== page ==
China’s anger at foreign brands helps its local rivals –

China’s anger at foreign brands helps its local rivals

Tim Min once drove a BMW. He considered buying a Tesla.

Instead, Min, the 33-year-old owner of a cosmetics company in Beijing, bought an electric car made by Tesla’s Chinese rival, Nio. You like the Nio interiors and the voice control functions better.

He is also considered a patriot. “I have a very strong inclination towards Chinese brands and very strong patriotic emotions,” he said. “I also loved Nike. Now I don’t see any reason for that. If there is a good Chinese brand to replace Nike, I will be very happy to do so. “

Western brands such as H&M, Nike and Adidas have come under pressure in China for refusing to use cotton produced in the Xinjiang region, where the Chinese government has carried out a broad crackdown on ethnic minorities. Buyers promised to boycott the brands. The celebrities dropped their endorsement deals.

But foreign brands are also facing increasing pressure from a new generation of Chinese competitors who make high-quality products and sell them through clever marketing to an increasingly patriotic group of young people. There is a term for it: “guochao” or Chinese fashion.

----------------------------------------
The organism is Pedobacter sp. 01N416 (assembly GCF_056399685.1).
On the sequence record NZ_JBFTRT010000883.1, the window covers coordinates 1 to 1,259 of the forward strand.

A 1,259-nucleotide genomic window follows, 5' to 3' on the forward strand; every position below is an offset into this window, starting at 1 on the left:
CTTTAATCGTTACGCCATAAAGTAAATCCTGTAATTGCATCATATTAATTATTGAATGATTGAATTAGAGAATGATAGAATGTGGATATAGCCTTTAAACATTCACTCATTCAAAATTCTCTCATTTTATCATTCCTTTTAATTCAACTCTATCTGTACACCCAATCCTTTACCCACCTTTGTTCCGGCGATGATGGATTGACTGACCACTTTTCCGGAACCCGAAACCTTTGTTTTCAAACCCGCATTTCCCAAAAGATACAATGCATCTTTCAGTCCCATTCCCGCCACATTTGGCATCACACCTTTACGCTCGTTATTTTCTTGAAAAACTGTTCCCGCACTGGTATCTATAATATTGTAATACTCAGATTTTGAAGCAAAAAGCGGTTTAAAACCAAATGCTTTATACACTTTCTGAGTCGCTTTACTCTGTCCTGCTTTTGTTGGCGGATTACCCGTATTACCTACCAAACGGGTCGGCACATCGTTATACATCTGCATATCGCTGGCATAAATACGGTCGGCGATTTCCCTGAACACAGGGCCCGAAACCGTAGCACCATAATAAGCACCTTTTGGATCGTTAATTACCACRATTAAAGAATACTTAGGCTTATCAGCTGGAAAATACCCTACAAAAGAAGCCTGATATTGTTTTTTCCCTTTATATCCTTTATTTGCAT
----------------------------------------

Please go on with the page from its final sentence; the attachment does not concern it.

HeyTea, a $ 2 billion milk tea startup with 700 stores, wants to replace Starbucks. Yuanqisenlin, a four-year-old low-sugar beverage company valued at $ 6 billion, wants to become China’s Coca-Cola. Ubras, a five-year-old company, wants to supplant Victoria’s Secret with products more unrelated to Victoria’s Secret: non-wired sports bras that emphasize comfort.

The anger over Xinjiang cotton has given these Chinese brands another chance to win over consumers. When celebrities cut ties with foreign brands, Li-Ning, a Chinese sportswear giant, announced that Xiao Zhan, a member of the boy band, would become their new global ambassador. Within 20 minutes, almost everything Mr. Xiao used in a Li-Ning ad sold out online. A hashtag about the campaign was viewed more than a billion times.

China is experiencing a consumer brand revolution. Its younger generation is more nationalistic and actively seeks out brands that can align itself with that Chinese identity with confidence. Entrepreneurs are quick to create names and products that resonate. Investors are turning their attention to these startups amid falling returns for tech and media companies.

When patriotism becomes a sales pitch, Western brands are left at a competitive disadvantage, especially in a country that increasingly requires global companies to follow the same political lines as Chinese companies.